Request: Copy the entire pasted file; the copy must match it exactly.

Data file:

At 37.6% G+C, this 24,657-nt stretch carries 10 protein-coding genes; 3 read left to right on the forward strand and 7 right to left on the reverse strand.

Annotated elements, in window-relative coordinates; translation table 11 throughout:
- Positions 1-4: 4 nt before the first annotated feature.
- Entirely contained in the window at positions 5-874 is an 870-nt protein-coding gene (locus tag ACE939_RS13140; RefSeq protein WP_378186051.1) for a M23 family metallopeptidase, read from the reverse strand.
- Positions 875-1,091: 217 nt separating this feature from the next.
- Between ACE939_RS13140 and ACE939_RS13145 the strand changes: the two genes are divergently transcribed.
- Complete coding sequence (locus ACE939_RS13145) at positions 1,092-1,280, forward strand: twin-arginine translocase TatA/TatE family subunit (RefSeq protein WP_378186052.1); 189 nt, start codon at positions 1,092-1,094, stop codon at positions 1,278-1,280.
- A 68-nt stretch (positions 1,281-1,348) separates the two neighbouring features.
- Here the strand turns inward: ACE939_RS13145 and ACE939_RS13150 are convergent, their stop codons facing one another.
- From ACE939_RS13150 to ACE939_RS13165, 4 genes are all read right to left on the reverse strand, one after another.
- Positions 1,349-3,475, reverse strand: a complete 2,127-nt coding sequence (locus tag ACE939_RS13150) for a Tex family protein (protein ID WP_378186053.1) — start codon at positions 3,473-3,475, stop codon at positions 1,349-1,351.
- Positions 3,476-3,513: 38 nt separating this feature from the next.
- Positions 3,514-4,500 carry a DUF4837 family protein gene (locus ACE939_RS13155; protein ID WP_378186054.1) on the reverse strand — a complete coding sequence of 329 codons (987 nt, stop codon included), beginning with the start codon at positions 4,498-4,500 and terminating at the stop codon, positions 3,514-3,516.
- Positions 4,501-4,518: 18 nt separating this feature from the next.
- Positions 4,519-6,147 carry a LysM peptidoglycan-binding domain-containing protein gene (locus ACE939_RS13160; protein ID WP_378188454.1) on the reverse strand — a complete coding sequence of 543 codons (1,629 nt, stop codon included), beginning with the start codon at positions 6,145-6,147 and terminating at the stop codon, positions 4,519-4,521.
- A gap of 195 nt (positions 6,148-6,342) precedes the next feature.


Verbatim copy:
At 37.6% G+C, this 24,657-nt stretch carries 10 protein-coding genes; 3 read left to right on the forward strand and 7 right to left on the reverse strand.

Annotated elements, in window-relative coordinates; translation table 11 throughout:
- Positions 1-4: 4 nt before the first annotated feature.
- Entirely contained in the window at positions 5-874 is an 870-nt protein-coding gene (locus tag ACE939_RS13140; RefSeq protein WP_378186051.1) for a M23 family metallopeptidase, read from the reverse strand.
- Positions 875-1,091: 217 nt separating this feature from the next.
- Between ACE939_RS13140 and ACE939_RS13145 the strand changes: the two genes are divergently transcribed.
- Complete coding sequence (locus ACE939_RS13145) at positions 1,092-1,280, forward strand: twin-arginine translocase TatA/TatE family subunit (RefSeq protein WP_378186052.1); 189 nt, start codon at positions 1,092-1,094, stop codon at positions 1,278-1,280.
- A 68-nt stretch (positions 1,281-1,348) separates the two neighbouring features.
- Here the strand turns inward: ACE939_RS13145 and ACE939_RS13150 are convergent, their stop codons facing one another.
- From ACE939_RS13150 to ACE939_RS13165, 4 genes are all read right to left on the reverse strand, one after another.
- Positions 1,349-3,475, reverse strand: a complete 2,127-nt coding sequence (locus tag ACE939_RS13150) for a Tex family protein (protein ID WP_378186053.1) — start codon at positions 3,473-3,475, stop codon at positions 1,349-1,351.
- Positions 3,476-3,513: 38 nt separating this feature from the next.
- Positions 3,514-4,500 carry a DUF4837 family protein gene (locus ACE939_RS13155; protein ID WP_378186054.1) on the reverse strand — a complete coding sequence of 329 codons (987 nt, stop codon included), beginning with the start codon at positions 4,498-4,500 and terminating at the stop codon, positions 3,514-3,516.
- Positions 4,501-4,518: 18 nt separating this feature from the next.
- Positions 4,519-6,147 carry a LysM peptidoglycan-binding domain-containing protein gene (locus ACE939_RS13160; protein ID WP_378188454.1) on the reverse strand — a complete coding sequence of 543 codons (1,629 nt, stop codon included), beginning with the start codon at positions 6,145-6,147 and terminating at the stop codon, positions 4,519-4,521.
- A gap of 195 nt (positions 6,148-6,342) precedes the next feature.